BELLE GLADE, Fla. â While Floridaâs citrus and strawberries have apparently survived a week of freezing temperatures, the stateâs winter tomato and vegetable crops could be in jeopardy.
Growers were assessing damages from a freeze that struck south Florida during the early morning hours of Jan. 11.
Tom Perryman, crop manager for Loxahatchee-based Hundley Farms Inc., a member of the Pioneer Growers Co-op, Belle Glade, Fla., examines some white corn that a killer freeze destroyed on Jan. 11. Growers say the series of freezes wiped out much of south Floridaâs green beans and corn. Tomato growers are also reporting extensive crop damages.
Grower-shippers and association representatives report extensive damage.
âThis freeze really was the kind of proverbial knockout blow for them (growers) after going 10 more rounds,â said Lisa Lochridge, director of public affairs for Florida Fruit & Vegetable Association, Maitland.
At risk are the stateâs green beans, sweet corn and tomato crops.
During the early morning hours of Jan. 11, temperatures plunged the lowest and caused the most severe damage to Belle Glade-area corn and beans after the freezing temperatures that struck earlier in the week, said Tom Perryman, crop manager for Loxahatchee-based Hundley Farms Inc., a member of the Pioneer Growers Co-op.
He said temperatures fell to as low as 19 degrees in the Palm Beach County growing area.
âThe beans got hammered,â Perryman said Jan. 11. âWe still have a few beans that made it, but otherwise, itâs a big loss. On the corn, the first couple of nights froze the tops. Last night finished the bottoms at it got colder lower.â
While a majority of Floridaâs corn crop during January and February is grown in Homestead but packed in Belle Glade, Belle Glade normally harvests some corn during the winter before its spring deal begins in late March and early April.
Green beans are grown and packed during the winter from Belle Glade, Homestead and Immokalee.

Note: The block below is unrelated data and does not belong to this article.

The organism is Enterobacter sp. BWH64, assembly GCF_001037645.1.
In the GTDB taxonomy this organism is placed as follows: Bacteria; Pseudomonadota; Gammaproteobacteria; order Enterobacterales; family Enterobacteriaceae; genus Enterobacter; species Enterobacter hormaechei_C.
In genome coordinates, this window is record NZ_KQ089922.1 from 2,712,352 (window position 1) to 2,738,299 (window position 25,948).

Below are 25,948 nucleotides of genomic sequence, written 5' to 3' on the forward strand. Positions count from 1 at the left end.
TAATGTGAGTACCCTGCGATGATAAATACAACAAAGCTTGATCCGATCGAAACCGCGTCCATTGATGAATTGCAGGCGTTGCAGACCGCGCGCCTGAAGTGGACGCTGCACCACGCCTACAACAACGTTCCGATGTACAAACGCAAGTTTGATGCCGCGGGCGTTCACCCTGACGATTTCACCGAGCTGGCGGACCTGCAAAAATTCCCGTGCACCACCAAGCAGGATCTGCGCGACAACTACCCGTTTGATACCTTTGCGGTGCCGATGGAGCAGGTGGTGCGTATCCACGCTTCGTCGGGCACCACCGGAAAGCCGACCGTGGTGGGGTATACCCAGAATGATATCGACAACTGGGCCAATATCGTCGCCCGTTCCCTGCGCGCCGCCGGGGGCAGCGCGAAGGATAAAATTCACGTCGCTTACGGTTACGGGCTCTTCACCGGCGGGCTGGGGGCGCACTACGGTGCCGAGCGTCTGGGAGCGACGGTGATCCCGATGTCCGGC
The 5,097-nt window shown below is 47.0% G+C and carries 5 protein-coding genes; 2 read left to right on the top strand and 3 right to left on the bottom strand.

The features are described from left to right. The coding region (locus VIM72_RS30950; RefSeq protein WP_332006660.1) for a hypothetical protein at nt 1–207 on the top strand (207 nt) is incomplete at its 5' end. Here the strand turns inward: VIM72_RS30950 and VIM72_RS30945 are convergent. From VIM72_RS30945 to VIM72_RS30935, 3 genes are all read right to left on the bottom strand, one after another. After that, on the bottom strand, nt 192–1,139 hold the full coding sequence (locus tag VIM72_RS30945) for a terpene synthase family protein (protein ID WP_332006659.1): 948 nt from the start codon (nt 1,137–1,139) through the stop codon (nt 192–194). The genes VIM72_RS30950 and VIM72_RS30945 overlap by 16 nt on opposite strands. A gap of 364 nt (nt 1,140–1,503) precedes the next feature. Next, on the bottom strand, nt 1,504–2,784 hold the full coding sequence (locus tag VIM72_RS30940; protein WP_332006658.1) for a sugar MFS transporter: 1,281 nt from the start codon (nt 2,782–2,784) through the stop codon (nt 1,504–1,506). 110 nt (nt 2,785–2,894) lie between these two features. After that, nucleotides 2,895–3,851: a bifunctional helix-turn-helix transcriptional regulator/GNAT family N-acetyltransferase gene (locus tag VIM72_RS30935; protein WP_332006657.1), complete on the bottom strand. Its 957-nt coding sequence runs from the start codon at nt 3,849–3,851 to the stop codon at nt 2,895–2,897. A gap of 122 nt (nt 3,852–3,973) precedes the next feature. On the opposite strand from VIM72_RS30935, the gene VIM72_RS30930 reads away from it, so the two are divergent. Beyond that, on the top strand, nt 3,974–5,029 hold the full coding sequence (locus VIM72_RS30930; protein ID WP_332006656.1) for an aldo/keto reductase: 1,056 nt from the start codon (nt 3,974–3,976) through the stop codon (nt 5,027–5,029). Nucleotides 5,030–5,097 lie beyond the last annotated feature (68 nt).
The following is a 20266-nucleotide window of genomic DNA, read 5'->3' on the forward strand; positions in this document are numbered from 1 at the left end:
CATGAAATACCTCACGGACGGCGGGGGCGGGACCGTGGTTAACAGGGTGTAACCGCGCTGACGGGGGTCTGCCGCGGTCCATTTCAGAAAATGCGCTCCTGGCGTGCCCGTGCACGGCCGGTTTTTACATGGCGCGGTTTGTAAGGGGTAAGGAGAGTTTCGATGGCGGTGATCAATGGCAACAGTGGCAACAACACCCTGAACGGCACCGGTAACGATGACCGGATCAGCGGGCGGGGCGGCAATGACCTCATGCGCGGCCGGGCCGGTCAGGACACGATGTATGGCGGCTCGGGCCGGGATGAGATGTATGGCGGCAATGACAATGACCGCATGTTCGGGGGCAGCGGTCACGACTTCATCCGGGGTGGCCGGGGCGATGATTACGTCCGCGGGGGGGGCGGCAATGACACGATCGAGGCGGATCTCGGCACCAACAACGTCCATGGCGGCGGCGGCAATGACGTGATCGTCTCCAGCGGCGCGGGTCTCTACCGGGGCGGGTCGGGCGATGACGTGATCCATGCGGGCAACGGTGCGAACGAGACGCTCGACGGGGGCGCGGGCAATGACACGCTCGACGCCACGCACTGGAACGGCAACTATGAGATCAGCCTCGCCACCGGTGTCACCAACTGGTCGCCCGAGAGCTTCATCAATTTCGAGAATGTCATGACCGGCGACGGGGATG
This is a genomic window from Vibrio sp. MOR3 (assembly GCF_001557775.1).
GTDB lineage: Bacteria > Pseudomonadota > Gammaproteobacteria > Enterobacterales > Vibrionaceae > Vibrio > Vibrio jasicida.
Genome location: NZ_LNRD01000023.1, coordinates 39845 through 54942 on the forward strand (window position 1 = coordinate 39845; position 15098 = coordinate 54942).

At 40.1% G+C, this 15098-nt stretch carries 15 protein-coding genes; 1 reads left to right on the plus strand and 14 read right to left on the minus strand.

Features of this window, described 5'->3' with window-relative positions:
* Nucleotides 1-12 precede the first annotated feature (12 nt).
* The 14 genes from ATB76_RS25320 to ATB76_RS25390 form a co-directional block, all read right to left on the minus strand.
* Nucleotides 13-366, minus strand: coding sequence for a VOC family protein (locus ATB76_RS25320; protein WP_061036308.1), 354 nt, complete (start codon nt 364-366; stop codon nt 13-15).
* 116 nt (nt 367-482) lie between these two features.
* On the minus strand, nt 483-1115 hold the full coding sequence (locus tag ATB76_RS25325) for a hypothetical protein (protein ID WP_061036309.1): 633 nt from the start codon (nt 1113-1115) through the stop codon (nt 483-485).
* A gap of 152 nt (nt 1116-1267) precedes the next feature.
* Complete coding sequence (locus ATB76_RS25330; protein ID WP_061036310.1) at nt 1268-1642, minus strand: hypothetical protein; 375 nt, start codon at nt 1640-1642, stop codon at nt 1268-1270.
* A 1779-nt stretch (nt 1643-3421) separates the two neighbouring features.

Perryman said he estimates Hundley Farmsâ lost nearly all of its winter corn production that it had expected to begin harvesting Jan. 16.
He said he expects corn and beans prices to increase.
The freeze hit hard Immokalee-area tomatoes and vegetables such as bell peppers, industry sources report.
Lochridge said temperatures dropped low enough and long enough to have caused some significant losses to crops grown in that region.
Reggie Brown, manager of the Maitland-based Florida Tomato Committee and executive vice president of the Florida Tomato Exchange, said it could take several days before the industry can estimate how much of south Floridaâs tomato crop survived the cold.
He said growers were able harvest the ones near maturity before the freeze, adding that growers are hoping the weather will warm so the crops that have survived can return to growing vigorously.
âWe have a fair amount of acreage in Immokalee that is normally harvested in this winter cycle,â Brown said Jan. 11. âThat production will be curtailed. It will force the remaining winter crop to be coming out of the East Coast and Homestead. The spring crop that was in the ground in Immokalee, which was much younger, is in better shape than the older crop.â
While temperatures dipped to freezing levels and may have caused some bloom damage to Homesteadâs tomatoes, the growing region â which has volume in mid- to late March before Immokalee spring production begins in April â wasnât hurt as much as Immokaleeâs, Brown said.
Though central Floridaâs strawberries survived extensive damage, Ted Campbell, executive director of the Florida Strawberry Growers Association, Dover, said shipments remain at a standstill.
He said colder weather is keeping the plants from producing berries.
Floridaâs citrus is also reported to have escaped major damage.